Rubik’s Flip, the newest installment to University Game’s collection of Rubik’s games, puts another fun twist on the classic brainteaser. The fast-moving, two-player game is easy to learn, but requires skill and strategy to win. The player that gets three of his or her tiles in a row—horizontally, vertically, or diagonally—wins.
The clear flaps on the game board open up to hold each player’s two-sided tiles. One player takes eight of the red and blue tiles, and the second player takes eight of the yellow and white tiles. The first player to make a move places one of his or her tiles anywhere on the game board, choosing the color that he or she wants face up. The second player then flips the opponent’s tile, reversing the color and moving it horizontally or vertically to an adjacent square. Before player two’s turn is up, he or she also places a tile either side up on any vacant space on the board.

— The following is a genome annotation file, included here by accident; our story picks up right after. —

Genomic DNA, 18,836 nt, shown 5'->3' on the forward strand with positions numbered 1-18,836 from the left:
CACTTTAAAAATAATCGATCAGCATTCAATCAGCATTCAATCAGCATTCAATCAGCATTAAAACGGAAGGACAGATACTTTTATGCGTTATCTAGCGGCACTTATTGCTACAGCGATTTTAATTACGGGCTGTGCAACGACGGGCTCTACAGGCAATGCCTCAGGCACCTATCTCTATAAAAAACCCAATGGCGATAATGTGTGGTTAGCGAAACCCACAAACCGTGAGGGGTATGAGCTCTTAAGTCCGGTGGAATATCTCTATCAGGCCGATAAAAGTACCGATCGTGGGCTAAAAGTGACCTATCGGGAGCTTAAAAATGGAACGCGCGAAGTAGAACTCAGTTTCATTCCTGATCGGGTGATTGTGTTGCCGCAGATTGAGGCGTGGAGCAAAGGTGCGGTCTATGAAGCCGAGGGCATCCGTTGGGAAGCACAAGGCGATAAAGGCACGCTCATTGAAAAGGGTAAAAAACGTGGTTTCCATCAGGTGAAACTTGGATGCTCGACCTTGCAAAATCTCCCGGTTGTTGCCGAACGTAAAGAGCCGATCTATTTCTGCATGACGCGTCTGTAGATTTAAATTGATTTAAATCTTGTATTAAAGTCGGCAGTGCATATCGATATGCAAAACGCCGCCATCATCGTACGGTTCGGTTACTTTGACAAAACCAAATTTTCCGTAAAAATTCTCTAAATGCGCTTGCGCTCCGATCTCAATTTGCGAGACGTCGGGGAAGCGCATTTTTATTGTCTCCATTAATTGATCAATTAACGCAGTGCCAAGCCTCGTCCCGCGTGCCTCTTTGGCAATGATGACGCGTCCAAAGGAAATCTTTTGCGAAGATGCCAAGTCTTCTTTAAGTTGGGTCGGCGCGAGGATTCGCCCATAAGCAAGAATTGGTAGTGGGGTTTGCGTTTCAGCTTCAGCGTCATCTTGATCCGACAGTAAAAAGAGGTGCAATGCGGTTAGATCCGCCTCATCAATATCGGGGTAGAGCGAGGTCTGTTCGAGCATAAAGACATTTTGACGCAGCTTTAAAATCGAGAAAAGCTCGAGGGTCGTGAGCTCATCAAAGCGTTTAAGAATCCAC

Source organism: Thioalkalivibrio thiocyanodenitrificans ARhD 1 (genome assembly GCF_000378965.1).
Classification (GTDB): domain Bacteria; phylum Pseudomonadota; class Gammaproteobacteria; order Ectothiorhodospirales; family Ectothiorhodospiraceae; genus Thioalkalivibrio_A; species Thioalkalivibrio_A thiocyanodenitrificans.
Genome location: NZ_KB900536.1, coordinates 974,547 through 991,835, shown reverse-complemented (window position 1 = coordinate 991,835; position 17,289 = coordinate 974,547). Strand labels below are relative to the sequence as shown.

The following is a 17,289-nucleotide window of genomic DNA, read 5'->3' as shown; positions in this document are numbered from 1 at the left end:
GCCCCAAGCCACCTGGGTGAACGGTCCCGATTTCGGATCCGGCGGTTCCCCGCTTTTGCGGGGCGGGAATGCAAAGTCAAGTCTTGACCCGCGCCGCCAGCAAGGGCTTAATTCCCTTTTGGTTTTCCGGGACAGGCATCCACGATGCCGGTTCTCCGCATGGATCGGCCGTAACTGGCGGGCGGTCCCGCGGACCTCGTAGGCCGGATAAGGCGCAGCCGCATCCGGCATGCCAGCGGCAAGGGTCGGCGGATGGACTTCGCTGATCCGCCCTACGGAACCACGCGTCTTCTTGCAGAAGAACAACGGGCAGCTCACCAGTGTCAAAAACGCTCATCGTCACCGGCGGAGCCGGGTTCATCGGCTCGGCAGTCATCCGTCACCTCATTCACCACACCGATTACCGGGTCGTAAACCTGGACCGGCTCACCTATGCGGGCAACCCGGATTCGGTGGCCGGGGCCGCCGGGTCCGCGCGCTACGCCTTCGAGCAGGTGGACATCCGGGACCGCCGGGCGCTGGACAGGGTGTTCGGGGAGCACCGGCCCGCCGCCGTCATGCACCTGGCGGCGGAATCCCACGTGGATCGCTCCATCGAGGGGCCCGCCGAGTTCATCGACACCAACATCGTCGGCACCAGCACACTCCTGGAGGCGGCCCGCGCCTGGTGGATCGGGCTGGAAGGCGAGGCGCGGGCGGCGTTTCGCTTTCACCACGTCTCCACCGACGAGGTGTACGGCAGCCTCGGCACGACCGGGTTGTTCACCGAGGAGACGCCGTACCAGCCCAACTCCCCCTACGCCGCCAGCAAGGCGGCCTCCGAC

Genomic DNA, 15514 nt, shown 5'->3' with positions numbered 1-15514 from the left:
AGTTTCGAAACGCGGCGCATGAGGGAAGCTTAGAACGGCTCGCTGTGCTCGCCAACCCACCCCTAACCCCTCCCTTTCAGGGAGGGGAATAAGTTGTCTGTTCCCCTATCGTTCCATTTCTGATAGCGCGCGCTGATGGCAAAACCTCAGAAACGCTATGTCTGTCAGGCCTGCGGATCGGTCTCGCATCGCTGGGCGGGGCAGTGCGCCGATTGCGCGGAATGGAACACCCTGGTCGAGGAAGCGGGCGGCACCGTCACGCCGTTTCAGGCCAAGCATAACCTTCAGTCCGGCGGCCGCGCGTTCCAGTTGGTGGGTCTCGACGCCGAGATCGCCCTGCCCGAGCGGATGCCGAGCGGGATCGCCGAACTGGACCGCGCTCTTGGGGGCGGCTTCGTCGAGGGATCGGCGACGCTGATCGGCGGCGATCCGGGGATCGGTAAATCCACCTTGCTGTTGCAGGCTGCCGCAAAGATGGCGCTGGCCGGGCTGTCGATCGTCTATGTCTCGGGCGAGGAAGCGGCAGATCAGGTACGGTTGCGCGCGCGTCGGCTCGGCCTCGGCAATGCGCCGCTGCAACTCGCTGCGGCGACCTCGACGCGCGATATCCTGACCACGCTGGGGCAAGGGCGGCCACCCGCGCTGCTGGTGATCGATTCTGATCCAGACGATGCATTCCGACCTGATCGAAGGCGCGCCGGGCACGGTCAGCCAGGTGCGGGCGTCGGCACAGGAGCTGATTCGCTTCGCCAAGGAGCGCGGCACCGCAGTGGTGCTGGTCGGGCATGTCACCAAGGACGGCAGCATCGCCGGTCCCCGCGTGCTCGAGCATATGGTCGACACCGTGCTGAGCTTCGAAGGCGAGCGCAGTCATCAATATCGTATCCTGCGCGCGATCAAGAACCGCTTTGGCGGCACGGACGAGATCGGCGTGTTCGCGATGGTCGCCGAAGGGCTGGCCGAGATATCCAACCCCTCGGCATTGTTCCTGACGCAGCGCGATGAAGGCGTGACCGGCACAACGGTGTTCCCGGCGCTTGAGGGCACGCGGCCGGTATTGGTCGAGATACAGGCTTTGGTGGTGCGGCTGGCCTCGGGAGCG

Play then continues with each player first flipping a tile, and then placing his or her own tile on the game board. Basically, once placed on the game board, players will never touch their own tile again, BUT they’ll change the position and color of their opponent’s tiles. Sneaky, sneaky!
While players can flip the tile that their rival just placed down before finishing their turn, they also can choose tiles that were placed on the board at any point during gameplay. This allows them to try to prevent their foes from aligning three of their same-colored tiles in a row. That being said, flipping and switching tiles may not always work in someone’s favor. Regardless, each player must always flip a tile and place his or her own tile on the game board, even if this move results in a win for the opponent. Win some, lose some. ¯\_(ツ)_/¯
The first player to create a “locked” vertical, horizontal, or diagonal line of three is the winner. A locked line is one where none of the three game tiles can be flipped because all adjacent spaces are occupied. After play, the clear flaps of the game board fold up, making for compact storage and easy travel.
Rubik’s flip is a combination of strategy and luck, and players will have to think two steps ahead in order to outsmart their opponent.